Paul Sperry writes: President Obama says don’t worry, the Orlando terrorist was just another “lone actor” operating in isolation, unconnected to any larger group of supporters. In fact, these so-called “lone wolves” are running in packs, and suggesting otherwise gives the public a false sense of security.
Yet Homeland Security Secretary Jeh Johnson echoed Obama, saying Omar Mateen was “self-radicalized” without any religious, ideological or operational support from friends, family or others in the Muslim community.
“What we do know at this point is it appears this was a case of self-radicalization,” Johnson said. “He does not appear to have been part of any group.”
A more accurate picture is that Mateen, an Afghan-American, was part of a disturbingly large Muslim family of sympathizers, supporters and even co-conspirators.
For starters, his wife could face criminal charges in the attack on the gay Orlando nightclub, the deadliest act of terrorism in the US since 9/11. Noor Zahi Salman, who wed Mateen in 2011, reportedly told the FBI she knew about her husband’s planned attack and even drove him to the site of the massacre as part of a scouting operation. She also is said to have helped him case the Disney Springs shopping complex. What’s more, Salman allegedly was with Mateen when he bought ammo and a holster used in the attack.
Prosecutors have convened a grand jury to present evidence against Salman, a Palestinian immigrant, who ultimately could be indicted as an accessory to the murders of 49 people and the attempted murders of 53 others. Possible other charges include failing to report a terrorist attack and lying to federal agents.
It appears the seeds of Mateen’s hatred were planted at home.
His Afghan immigrant father, who founded a nonprofit group to support the Taliban, preached gays should be punished. In a video Seddique Mir Mateen posted on the Web, he expresses gratitude toward the Afghan Taliban, who stone homosexuals to death, calling them “our warrior brothers.”
Other statements make it clear the elder Mateen could have passed anti-gay views onto his son.
“God will punish those involved in homosexuality,” the elder Mateen said in the wake of his son’s rampage. He seemed to rationalize the targeting of gays by pointing out that his son was offended by two gay men kissing in front of his 3-year-old son during a recent family trip to Miami. Read the rest of this entry »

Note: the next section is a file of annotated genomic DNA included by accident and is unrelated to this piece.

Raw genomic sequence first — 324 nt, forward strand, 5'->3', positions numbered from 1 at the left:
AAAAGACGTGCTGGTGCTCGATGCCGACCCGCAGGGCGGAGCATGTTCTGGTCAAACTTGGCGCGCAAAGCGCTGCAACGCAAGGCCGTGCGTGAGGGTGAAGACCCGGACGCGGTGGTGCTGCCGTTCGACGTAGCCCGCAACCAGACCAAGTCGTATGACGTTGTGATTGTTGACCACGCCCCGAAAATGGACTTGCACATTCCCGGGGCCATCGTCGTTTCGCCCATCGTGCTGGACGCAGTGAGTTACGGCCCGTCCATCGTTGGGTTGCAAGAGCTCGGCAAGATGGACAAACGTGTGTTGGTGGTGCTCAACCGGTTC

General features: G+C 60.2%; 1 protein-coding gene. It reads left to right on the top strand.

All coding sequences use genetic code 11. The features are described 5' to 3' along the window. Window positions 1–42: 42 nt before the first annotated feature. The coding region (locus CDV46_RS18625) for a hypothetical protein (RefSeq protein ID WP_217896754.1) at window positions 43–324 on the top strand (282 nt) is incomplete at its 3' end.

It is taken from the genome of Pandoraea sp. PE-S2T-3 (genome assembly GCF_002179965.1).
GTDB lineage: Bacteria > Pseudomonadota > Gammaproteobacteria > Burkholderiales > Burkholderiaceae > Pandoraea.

‘Everybody Knows Who killed Her and Why’: Gunmen Kill Prominent Female Activist Sabeen Mahmud in PakistanPosted: April 25, 2015
Friends are calling it an assassination
(KARACHI, Pakistan)— Adil Jawad reports: Gunmen on a motorcycle killed a prominent women’s rights activist in Pakistan just hours after she held a forum on the country’s restive Baluchistan region, home to a long-running insurgency, police said Saturday.
While investigators declined to speculate on a motive for the killing of Sabeen Mahmud, friends and colleagues immediately described her death as a targeted assassination in Pakistan, a country with a nascent democracy where the military and intelligence services still hold tremendous sway.
The gunmen shot both Mahmud and her mother, Mehnaz Mahmud, as they stopped at a traffic light Friday night in an upscale Karachi neighborhood, senior police officer Zafar Iqbal said. Later, Mahmud’s car was brought to a nearby police station; blood stained the car’s white exterior, the front driver’s side window was smashed and a pair of sandals sat on the floor, surrounded by broken glass.
“Two men riding a motorcycle opened fire on the car,” Iqbal said. Mahmud “died on her way to the hospital. Her mother was also wounded,” he said.
Alia Chughtai, a close friend of Mahmud, told The Associated Press that Mahmud was driving at the time of attack and her mother was sitting next to her. Chughtai said Mahmud’s driver, who escaped unharmed, was sitting in the back seat at the time of the attack. She said she did not know why the driver wasn’t driving the car.
Iqbal and other police officials declined to speculate on a motive for the slaying. However, earlier that night, Mahmud hosted an event at her organization called The Second Floor to discuss human rights in Baluchistan, an impoverished but resource-rich southwestern province bordering Iran.
Thousands of people have disappeared from Baluchistan province in recent years amid a government crackdown on nationalists and insurgent groups there. Activists blame the government and intelligence agencies for the disappearances, something authorities deny. Read the rest of this entry »